Old English papa (9c.), from Church Latin papa "bishop, pope" (in classical Latin, "tutor"), from Greek papas "patriarch, bishop," originally "father." Applied to bishops of Asia Minor and taken as a title by the Bishop of Alexandria . In Western Church, applied especially to the Bishop of Rome since the time of Leo the Great (440-461) and claimed exclusively by them from 1073 (usually in English with a capital P- ). Popemobile , his car, is from 1979. Papal , papacy , later acquisitions in English, preserve the original vowel.
He has halted the habit of granting priests the honorific title of monsignor as a way to stem careerism in the ranks and put the focus instead on pastoring. He told a gathering of his diplomats that he wanted them to identify candidates for bishop in their home countries who are, he said, “gentle, patient and merciful, animated by inner poverty, the freedom of the Lord and also by outward simplicity and austerity of life.” To Francis, poverty isn’t simply about charity; it’s also about justice. The church, by extension, should not reflect Rome; it should mirror the poor.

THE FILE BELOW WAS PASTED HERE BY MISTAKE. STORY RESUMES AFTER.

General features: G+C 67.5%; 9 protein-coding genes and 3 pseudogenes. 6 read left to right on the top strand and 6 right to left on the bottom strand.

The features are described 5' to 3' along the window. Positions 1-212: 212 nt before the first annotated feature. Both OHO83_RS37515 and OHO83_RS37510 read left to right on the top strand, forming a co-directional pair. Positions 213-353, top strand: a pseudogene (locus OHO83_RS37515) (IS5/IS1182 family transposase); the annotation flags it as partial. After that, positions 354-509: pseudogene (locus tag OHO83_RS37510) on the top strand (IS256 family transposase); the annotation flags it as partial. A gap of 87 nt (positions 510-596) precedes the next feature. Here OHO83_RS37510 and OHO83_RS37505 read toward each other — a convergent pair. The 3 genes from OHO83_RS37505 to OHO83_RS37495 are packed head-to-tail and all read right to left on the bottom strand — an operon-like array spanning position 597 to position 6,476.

Though Pope’s philosophical ambitions result in a rather incoherent epistle, the poem demonstrates a masterful use of the heroic couplet. Some of the most quoted lines from Pope’s works actually appear in this poem. For example, the quotation “Hope springs eternal in the human breast: / Man never is, but always to be blest” appears in the problematic first epistle (95-6). Pope’s skill with verse thus far outweighs his philosophical aspirations, and it is fortunate that he chose to write in verse rather than prose. Indeed, eighteenth-century critics saw An Essay on Man as a primarily poetic work despite its philosophical themes.